Four years ago today, the nuclear resurgence was submerged by a surge of natural forces. It was a vivid reality check that wiped away our faith in man's feeble and arrogant claims of unquestionable safety. It was the beginning of the end of nuclear power which continues to shrink today. As radiation flows from Fukushima into the world's oceans and atmosphere, nations grapple with a new reality; we simply cannot "trust the experts" any longer.
And yet we are counting on the same industry that has failed for the past fifty years to produce the overpromised safe storage system for radioactive particles that will continue to haunt the natural world for thousands of years to come. Time is running out. We only have temporary storage containers that were designed to last no more than thirty years. They all have the same relative expiration date and when they begin to fail they may become immoveable, on sites like San Onofre, which were never intended to become permanent nuclear waste facilities.
How do we address such an insurmountable dilemma? By standing shoulder to shoulder with our friends and neighbors to demand realistic and morally responsible solutions. We can't continue to allow a profit driven industry to dictate solutions which benefit them primarily. There are clean, renewable alternatives that have a wide margin for profitability and safety with minimal consequences if they fail. These can fill the void left from the increasing number of decommissioned nuclear power plants. It is up to us, as consumers and voters, to abandon old technology, deal as best we can with the waste issue and encourage utility companies to embrace the inescapable need for responsible change.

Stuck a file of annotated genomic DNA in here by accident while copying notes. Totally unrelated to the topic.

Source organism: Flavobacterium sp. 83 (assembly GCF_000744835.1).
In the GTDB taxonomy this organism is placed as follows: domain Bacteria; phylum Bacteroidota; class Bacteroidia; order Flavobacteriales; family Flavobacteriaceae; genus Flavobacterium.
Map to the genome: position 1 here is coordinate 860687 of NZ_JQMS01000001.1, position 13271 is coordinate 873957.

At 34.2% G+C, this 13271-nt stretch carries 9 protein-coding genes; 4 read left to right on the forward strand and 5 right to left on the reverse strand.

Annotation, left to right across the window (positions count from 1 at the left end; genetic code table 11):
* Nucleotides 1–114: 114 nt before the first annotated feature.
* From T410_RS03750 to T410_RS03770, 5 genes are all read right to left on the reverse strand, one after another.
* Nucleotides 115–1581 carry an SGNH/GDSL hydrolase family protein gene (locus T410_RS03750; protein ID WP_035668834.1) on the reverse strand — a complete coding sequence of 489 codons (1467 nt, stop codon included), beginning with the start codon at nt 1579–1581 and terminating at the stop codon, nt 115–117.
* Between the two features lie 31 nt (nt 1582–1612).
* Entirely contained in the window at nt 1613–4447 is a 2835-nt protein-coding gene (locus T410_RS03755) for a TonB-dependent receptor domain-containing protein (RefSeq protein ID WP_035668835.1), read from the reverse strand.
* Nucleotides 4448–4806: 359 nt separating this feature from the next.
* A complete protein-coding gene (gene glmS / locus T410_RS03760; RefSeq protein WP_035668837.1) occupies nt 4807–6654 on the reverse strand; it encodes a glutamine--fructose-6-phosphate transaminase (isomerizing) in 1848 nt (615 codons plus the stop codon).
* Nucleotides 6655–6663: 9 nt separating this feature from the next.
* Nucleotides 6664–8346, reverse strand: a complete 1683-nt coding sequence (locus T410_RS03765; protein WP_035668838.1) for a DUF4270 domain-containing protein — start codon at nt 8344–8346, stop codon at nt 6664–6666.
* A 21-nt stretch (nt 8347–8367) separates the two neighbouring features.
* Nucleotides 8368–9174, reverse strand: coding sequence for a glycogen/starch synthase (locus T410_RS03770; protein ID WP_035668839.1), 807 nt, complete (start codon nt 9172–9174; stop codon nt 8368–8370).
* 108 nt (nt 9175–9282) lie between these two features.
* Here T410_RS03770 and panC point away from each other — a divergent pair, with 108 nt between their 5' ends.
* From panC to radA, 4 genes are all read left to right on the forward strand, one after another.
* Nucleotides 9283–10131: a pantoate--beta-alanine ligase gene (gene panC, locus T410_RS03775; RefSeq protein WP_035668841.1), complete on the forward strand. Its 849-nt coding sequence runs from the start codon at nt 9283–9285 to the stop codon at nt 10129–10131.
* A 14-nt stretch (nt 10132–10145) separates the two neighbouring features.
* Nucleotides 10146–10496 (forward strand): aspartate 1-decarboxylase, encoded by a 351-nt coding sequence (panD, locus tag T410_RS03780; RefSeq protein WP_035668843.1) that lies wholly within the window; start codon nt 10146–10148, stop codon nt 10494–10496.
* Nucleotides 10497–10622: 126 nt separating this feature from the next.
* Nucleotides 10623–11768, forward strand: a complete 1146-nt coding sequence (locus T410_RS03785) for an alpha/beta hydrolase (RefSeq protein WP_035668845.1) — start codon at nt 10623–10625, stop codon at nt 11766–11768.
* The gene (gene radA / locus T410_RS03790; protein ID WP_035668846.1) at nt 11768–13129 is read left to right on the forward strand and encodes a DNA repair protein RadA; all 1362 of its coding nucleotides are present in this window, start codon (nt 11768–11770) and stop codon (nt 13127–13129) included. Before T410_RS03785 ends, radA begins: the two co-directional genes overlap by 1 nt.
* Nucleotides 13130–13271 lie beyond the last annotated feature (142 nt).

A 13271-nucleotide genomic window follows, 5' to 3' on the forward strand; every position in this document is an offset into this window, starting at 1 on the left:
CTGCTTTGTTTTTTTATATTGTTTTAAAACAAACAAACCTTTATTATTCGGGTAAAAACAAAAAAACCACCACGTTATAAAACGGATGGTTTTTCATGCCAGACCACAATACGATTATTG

It comes down to the triple bottom line, an accounting framework with three parts: social, environmental and financial. These three divisions are also called the three Ps: people, planet and profit, or the "three pillars of sustainability". Using these guiding principles, we can address many of society's ills in a way that everyone wins. It only takes solidarity and conviction to do what is right for the greater good.
Together we can and will accomplish amazing things. We have done so in the past and we must do so now more than ever. Stay involved, take action, support good alternatives, and respectfully challenge the authorities with sound reason and informed questions.
Today, in the wake of Fukushima, we must remember and honor the suffering that continues in Japan. Let's call upon our better selves to turn this global tragedy into a truly remarkable renaissance based on the triple bottom line. San Clemente Green, Version 2.0, is under development and we will be sending out a survey seeking your input in the near future. Together we can turn crisis into opportunity. Stay tuned for more to come!